Taiwan has seen an incredible advancement of democracy, free speech and human rights since martial law ended in 1987. Now, a woman is president, and the country is poised to become the first in Asia to allow same-sex marriage.
Yet, change of that magnitude doesn’t happen without complications and contradictions. While a majority in Taiwan supports marriage equality, polls also reveal that most would not accept their own child being gay.
The phenomenon of accepting something new as long as it doesn’t hit too close to home came to mind when Rise SF — a recently launched pro-housing and transportation group — shared poll results with me that said a majority in San Francisco supports building more housing. After decades of rejecting growth, nearly two-thirds of San Franciscans now say adding more housing supply to meet demand and push prices lower should be a priority, even if it means changing the look of neighborhoods.
I had to wonder which neighborhoods: their own or someone else’s?
This question confronts District 7, a historically conservative area of single-family homes on the westside, where any discussion of increased density was long considered a nonstarter. Then last year, a majority in District 7 voted against a proposed moratorium of new housing construction in the Mission. They said building for the future was OK — at least on the other side of town.
When a nonprofit developer recently proposed 150 units of low-income senior housing adjacent to the Forest Hill neighborhood in District 7, the opposition was swift and strong.
I believe some type of housing should be built on the site — it’s a vacant church parking lot on Laguna Honda Boulevard and only a couple minutes’ walk to a Muni station served by three train lines.
I also understand the concerns neighbors are expressing: Are 150 units too much? Is five stories too high? If a percentage of formerly homeless people are to be included, how will challenges like mental illness and drug addiction be managed so the unruly behavior prevalent in downtown BART stations won’t occur on Forest Hill sidewalks? These are serious questions that deserve community input and real answers.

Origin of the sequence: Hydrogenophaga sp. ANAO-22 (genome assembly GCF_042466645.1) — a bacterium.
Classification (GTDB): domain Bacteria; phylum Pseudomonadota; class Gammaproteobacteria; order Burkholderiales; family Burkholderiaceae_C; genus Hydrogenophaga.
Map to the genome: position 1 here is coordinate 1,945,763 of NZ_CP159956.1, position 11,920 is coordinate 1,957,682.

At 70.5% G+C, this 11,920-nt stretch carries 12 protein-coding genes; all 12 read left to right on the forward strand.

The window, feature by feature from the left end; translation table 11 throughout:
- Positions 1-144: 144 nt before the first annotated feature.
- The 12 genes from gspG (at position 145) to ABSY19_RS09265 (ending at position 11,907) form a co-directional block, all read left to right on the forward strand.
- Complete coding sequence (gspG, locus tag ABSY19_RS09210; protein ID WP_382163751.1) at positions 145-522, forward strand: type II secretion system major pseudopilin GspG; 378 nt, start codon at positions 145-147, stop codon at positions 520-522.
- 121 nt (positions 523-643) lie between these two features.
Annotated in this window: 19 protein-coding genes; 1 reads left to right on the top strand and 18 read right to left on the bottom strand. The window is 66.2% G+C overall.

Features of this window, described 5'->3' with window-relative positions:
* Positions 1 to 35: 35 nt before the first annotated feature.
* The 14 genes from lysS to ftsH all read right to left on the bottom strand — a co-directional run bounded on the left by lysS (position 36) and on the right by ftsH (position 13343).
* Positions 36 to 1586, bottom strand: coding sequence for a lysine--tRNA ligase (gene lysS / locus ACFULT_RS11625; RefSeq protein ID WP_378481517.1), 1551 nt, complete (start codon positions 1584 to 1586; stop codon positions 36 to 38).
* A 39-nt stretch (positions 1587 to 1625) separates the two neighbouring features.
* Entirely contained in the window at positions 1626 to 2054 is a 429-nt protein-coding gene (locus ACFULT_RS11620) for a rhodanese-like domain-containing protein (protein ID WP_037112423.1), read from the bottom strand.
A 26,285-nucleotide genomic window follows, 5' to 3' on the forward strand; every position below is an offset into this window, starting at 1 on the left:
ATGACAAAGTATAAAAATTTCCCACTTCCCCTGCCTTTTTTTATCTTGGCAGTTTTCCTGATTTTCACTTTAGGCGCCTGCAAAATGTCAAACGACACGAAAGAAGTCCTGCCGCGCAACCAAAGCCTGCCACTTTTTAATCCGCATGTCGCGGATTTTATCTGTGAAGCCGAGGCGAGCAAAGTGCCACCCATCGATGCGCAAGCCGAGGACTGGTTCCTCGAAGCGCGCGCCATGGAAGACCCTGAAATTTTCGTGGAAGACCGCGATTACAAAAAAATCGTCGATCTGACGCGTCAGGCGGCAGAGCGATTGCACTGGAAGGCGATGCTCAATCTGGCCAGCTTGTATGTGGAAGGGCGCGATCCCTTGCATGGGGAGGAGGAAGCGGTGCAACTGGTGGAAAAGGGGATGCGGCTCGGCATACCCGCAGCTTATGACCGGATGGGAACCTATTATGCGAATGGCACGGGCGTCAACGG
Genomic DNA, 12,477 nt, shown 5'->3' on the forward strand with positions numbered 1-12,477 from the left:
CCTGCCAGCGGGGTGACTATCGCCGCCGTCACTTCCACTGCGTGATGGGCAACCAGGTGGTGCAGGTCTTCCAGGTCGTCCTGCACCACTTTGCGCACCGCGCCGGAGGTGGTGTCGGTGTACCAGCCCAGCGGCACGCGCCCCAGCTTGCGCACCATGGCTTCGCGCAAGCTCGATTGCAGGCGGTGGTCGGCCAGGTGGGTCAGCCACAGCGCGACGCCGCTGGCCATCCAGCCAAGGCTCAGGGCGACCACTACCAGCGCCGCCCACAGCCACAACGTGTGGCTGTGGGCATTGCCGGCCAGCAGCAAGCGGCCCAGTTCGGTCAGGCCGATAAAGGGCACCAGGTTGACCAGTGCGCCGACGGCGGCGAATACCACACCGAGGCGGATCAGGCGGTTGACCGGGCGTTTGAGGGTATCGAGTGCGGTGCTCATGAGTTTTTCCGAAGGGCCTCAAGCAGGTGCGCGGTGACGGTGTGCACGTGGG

That’s why I was surprised to see Rise SF champion the District 7 project in its first press release. Why poke a hornet’s nest when there are more winnable battles to choose? Wouldn’t affordable housing for teachers be an easier sell?
Then I realized Rise SF wasn’t poking District 7 — it was reaching out. Rise SF announced that a board member who lives on the westside would take fellow residents on a tour of comparable low-income senior housing to show that the developments are not as scary as they may sound. Perhaps, District 7 could feel good about helping a vulnerable population.
“San Francisco likes to project paranoia and fear on a movie screen when it comes to change. Rise SF is offering an alternative movie,” said Wade Rose, a vice president at Dignity Health and Rise SF executive board member. “We want to help people get out of the mindset that everything is going to hell because of change. We embrace change because we believe that’s where the solutions are — and we need to solve housing for a diverse range of residents.”
Rise SF is a coalition of labor unions, businesses and community organizations focused on housing and transportation solutions for a city that has not adequately planned for its inevitable growth. The 22-member volunteer board includes representatives from health care, labor and tech.
What they have in common is that nurses, construction workers and even tech workers can’t afford to live in San Francisco. Their answer is more housing at all price points along with better transportation infrastructure to accommodate the increase in population.
“We encourage San Franciscans to look beyond their own backyard and support policies that are beneficial to The City as a whole,” Rose said. “This will require a lot of face-to-face conversations, neighborhood by neighborhood. It’s worth the effort because we believe the best days of San Francisco are ahead of us.”